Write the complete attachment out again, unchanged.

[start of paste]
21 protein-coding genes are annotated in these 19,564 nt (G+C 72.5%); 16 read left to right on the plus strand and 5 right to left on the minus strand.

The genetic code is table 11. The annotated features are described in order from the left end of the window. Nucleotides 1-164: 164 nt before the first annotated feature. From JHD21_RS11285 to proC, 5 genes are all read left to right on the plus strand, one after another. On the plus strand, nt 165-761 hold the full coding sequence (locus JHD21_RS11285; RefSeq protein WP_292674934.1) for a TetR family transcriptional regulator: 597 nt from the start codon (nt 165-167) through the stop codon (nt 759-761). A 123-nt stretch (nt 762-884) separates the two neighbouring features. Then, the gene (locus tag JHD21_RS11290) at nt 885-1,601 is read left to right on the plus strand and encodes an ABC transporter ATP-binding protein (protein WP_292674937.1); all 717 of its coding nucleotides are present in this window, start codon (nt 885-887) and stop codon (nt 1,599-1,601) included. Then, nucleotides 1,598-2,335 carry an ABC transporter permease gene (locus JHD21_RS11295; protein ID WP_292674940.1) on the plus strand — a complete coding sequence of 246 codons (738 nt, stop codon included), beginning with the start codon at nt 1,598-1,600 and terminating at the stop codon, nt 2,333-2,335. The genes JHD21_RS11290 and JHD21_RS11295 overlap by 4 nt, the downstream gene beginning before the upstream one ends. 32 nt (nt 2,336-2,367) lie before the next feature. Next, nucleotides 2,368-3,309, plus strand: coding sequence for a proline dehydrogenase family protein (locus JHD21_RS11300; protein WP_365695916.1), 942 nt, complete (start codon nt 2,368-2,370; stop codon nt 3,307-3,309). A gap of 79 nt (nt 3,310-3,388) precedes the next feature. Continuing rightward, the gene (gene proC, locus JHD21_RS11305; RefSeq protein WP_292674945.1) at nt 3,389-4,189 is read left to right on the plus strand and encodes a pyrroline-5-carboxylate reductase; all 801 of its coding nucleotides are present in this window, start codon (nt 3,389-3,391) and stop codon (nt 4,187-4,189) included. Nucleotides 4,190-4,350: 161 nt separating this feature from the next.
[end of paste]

21 protein-coding genes are annotated in these 19,564 nt (G+C 72.5%); 16 read left to right on the plus strand and 5 right to left on the minus strand.

The genetic code is table 11. The annotated features are described in order from the left end of the window. Nucleotides 1-164: 164 nt before the first annotated feature. From JHD21_RS11285 to proC, 5 genes are all read left to right on the plus strand, one after another. On the plus strand, nt 165-761 hold the full coding sequence (locus JHD21_RS11285; RefSeq protein WP_292674934.1) for a TetR family transcriptional regulator: 597 nt from the start codon (nt 165-167) through the stop codon (nt 759-761). A 123-nt stretch (nt 762-884) separates the two neighbouring features. Then, the gene (locus tag JHD21_RS11290) at nt 885-1,601 is read left to right on the plus strand and encodes an ABC transporter ATP-binding protein (protein WP_292674937.1); all 717 of its coding nucleotides are present in this window, start codon (nt 885-887) and stop codon (nt 1,599-1,601) included. Then, nucleotides 1,598-2,335 carry an ABC transporter permease gene (locus JHD21_RS11295; protein ID WP_292674940.1) on the plus strand — a complete coding sequence of 246 codons (738 nt, stop codon included), beginning with the start codon at nt 1,598-1,600 and terminating at the stop codon, nt 2,333-2,335. The genes JHD21_RS11290 and JHD21_RS11295 overlap by 4 nt, the downstream gene beginning before the upstream one ends. 32 nt (nt 2,336-2,367) lie before the next feature. Next, nucleotides 2,368-3,309, plus strand: coding sequence for a proline dehydrogenase family protein (locus JHD21_RS11300; protein WP_365695916.1), 942 nt, complete (start codon nt 2,368-2,370; stop codon nt 3,307-3,309). A gap of 79 nt (nt 3,310-3,388) precedes the next feature. Continuing rightward, the gene (gene proC, locus JHD21_RS11305; RefSeq protein WP_292674945.1) at nt 3,389-4,189 is read left to right on the plus strand and encodes a pyrroline-5-carboxylate reductase; all 801 of its coding nucleotides are present in this window, start codon (nt 3,389-3,391) and stop codon (nt 4,187-4,189) included. Nucleotides 4,190-4,350: 161 nt separating this feature from the next.